USC alumna Jennifer Zhang wanted to sell watchmaking kits to help others learn about the craft. Zhang will launch her watchmaking company Rotate later this month. 
(Photo Courtesy of Jennifer Zhang)

USC alumna Jennifer Zhang always had an interest in watches, but when she started tinkering with them a few years ago, she couldn’t figure out how to put one together. Even after scouring the internet for resources and instructions, she found few sites that could help.

“It took me about five months to assemble my first watch just because there was so much research to do,” Zhang said. “There’s not a lot of information on the internet on how to do it, and all the parts and tools came from over a dozen different suppliers from all over the world — shipping took forever.”

However, Zhang, who graduated from the Marshall School of Business in May 2019, said that actually constructing the watch was a relatively simple task. Had she been supplied a kit with the tools, parts and instructions she needed, she would have finished her first watch in only a few hours, she estimates.

No such kit existed — yet. 

About a year ago, Zhang decided to create Rotate, a startup that sells watchmaking kits, began to take form. Before graduating in Spring 2019, Zhang took Strategic Management, a business administration class in the Marshall, where she met her future business partners and founded the company. 

Those teammates were William Ma, then a senior majoring in architecture, and another classmate.

The specialized training of each member of the Rotate team worked to the advantage of the company. Ma said that his architecture schooling allowed him to better understand the moving parts of a watch, and his studies informed his watch design process.

While learning to build watches, Ma said he combined his knowledge of design with expertise in digital design platforms that he had used in architecture classes. He also talked to watchmakers to learn about the specialty parts of a mechanical watch.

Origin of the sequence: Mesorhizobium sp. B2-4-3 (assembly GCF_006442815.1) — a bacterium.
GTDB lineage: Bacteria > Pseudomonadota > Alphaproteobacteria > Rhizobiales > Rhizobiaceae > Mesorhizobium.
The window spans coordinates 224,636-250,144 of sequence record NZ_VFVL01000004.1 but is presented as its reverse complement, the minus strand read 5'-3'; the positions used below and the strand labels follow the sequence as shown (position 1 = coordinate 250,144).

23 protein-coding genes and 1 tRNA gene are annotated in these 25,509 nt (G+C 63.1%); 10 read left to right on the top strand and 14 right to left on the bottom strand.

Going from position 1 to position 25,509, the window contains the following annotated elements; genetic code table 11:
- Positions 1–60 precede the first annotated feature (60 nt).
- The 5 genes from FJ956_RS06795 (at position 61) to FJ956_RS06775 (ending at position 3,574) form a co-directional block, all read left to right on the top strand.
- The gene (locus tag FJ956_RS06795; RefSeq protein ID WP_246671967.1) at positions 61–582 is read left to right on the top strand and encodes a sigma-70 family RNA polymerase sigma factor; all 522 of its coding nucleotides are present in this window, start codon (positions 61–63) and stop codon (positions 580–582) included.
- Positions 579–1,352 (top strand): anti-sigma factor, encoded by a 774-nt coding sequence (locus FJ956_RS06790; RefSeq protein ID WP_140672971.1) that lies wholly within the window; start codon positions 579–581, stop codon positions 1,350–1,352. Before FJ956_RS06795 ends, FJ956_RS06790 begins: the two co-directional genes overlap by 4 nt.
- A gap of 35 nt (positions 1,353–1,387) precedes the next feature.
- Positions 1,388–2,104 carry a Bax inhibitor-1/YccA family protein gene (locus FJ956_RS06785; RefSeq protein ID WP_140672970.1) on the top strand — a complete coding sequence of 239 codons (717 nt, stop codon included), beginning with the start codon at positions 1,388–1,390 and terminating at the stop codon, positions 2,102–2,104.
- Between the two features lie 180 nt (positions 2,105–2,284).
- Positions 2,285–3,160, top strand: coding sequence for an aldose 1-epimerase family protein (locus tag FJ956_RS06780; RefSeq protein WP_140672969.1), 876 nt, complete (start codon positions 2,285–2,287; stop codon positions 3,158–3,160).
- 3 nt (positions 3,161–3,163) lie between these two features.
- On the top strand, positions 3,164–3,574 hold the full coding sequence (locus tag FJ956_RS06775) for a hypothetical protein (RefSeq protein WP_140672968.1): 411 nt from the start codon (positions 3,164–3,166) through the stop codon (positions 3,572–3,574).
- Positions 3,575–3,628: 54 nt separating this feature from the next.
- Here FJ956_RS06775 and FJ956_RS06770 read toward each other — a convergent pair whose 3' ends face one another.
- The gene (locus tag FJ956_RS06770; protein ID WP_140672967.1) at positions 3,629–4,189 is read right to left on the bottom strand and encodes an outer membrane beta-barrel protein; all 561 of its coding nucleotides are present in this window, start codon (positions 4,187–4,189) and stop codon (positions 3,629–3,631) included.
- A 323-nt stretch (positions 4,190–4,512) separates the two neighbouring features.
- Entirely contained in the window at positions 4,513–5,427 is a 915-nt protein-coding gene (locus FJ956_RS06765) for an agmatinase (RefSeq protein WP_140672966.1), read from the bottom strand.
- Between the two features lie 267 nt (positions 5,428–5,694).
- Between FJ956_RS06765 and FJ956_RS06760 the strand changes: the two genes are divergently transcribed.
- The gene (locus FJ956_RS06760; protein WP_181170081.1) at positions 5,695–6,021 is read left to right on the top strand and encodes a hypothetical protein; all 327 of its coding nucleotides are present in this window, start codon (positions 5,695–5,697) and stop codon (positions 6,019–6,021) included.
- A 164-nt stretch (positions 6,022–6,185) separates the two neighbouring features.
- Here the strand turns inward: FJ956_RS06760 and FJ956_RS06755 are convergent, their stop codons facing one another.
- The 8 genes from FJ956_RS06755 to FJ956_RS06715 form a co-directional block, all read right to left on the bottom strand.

After the team had learned the underlying mechanics of watchmaking, the project took off.

“We took a lot of photos, put together the manual [for the kits]  place then,” Zhang said. “We made our social media a few months later, started collecting lists of people who would be interested [in] building a website and everything.”

Zhang hopes to raise $20,000 through Kickstarter to make Rotate’s first line of kits, pay for marketing and help the company start selling at shops, markets and trade shows. 

Rotate purchases parts and tools for its kits from about a dozen suppliers around the  globe, and some items are custom made for the company.

“We chose the different suppliers based off of their quality, how relevant they were, whether they’re compatible and just put together what we felt like were the best combination of parts for these watches,” Zhang said.

Zhang explained that Rotate’s kits include all the equipment necessary for making a watch along with an instruction manual that guides the customer through the process. The intended market for the watch kits includes anyone with an interest in watches or building things in general, Zhang said. 

With Rotate, Zhang is taking a leap of faith — she said she quit her full-time job working in sales for a commercial real estate platform to focus on the startup’s launch.

Ma said that as Rotate prepares for launch, its main goal is to find a pool of potential customers. The company is currently trying to reach more people through in-person interactions and cold calls to tell people about the product.

“What we’re looking for is an audience that is engaged and passionate about our product, and we also want to find a new audience — people who are on the fence, who have never heard of this hobby and want to try it,” Ma said. “That’s kind of the vision of what we want to do: push the boundaries of what we normally think is fun and what we normally want to do.”

Zhang said that in the coming years, she hopes to expand Rotate’s reach to commercial platforms and big-box department stores.

“I would just love to grow it as far as I can,” Zhang said. “So like a general timeline would be the Kickstarter ends, we fulfill all the reward tiers, we have the proof of concept we need to get into trade shows, gift shows, shops, [then we start] pitching to bigger companies like Best Buy, Walmart and just growing as far as we can from there.”